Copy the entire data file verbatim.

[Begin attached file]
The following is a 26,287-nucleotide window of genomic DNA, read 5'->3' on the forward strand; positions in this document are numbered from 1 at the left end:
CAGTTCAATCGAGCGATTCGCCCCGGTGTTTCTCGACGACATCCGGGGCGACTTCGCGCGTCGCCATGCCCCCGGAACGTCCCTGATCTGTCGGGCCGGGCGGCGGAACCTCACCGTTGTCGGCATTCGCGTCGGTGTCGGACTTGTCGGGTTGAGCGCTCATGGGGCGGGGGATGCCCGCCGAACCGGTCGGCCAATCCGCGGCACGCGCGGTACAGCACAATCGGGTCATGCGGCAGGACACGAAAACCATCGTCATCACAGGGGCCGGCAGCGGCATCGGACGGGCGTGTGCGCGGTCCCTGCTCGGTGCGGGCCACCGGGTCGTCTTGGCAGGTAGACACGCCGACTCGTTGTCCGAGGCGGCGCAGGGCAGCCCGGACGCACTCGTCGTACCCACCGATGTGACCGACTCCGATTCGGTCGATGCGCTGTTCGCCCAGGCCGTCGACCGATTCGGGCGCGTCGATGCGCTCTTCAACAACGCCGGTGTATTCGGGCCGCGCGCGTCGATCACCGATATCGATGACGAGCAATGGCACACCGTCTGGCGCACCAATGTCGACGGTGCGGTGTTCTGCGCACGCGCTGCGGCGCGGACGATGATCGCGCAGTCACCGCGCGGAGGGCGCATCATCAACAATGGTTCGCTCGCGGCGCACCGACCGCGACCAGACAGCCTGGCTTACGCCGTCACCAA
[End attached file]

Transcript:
The following is a 26,287-nucleotide window of genomic DNA, read 5'->3' on the forward strand; positions in this document are numbered from 1 at the left end:
CAGTTCAATCGAGCGATTCGCCCCGGTGTTTCTCGACGACATCCGGGGCGACTTCGCGCGTCGCCATGCCCCCGGAACGTCCCTGATCTGTCGGGCCGGGCGGCGGAACCTCACCGTTGTCGGCATTCGCGTCGGTGTCGGACTTGTCGGGTTGAGCGCTCATGGGGCGGGGGATGCCCGCCGAACCGGTCGGCCAATCCGCGGCACGCGCGGTACAGCACAATCGGGTCATGCGGCAGGACACGAAAACCATCGTCATCACAGGGGCCGGCAGCGGCATCGGACGGGCGTGTGCGCGGTCCCTGCTCGGTGCGGGCCACCGGGTCGTCTTGGCAGGTAGACACGCCGACTCGTTGTCCGAGGCGGCGCAGGGCAGCCCGGACGCACTCGTCGTACCCACCGATGTGACCGACTCCGATTCGGTCGATGCGCTGTTCGCCCAGGCCGTCGACCGATTCGGGCGCGTCGATGCGCTCTTCAACAACGCCGGTGTATTCGGGCCGCGCGCGTCGATCACCGATATCGATGACGAGCAATGGCACACCGTCTGGCGCACCAATGTCGACGGTGCGGTGTTCTGCGCACGCGCTGCGGCGCGGACGATGATCGCGCAGTCACCGCGCGGAGGGCGCATCATCAACAATGGTTCGCTCGCGGCGCACCGACCGCGACCAGACAGCCTGGCTTACGCCGTCACCAA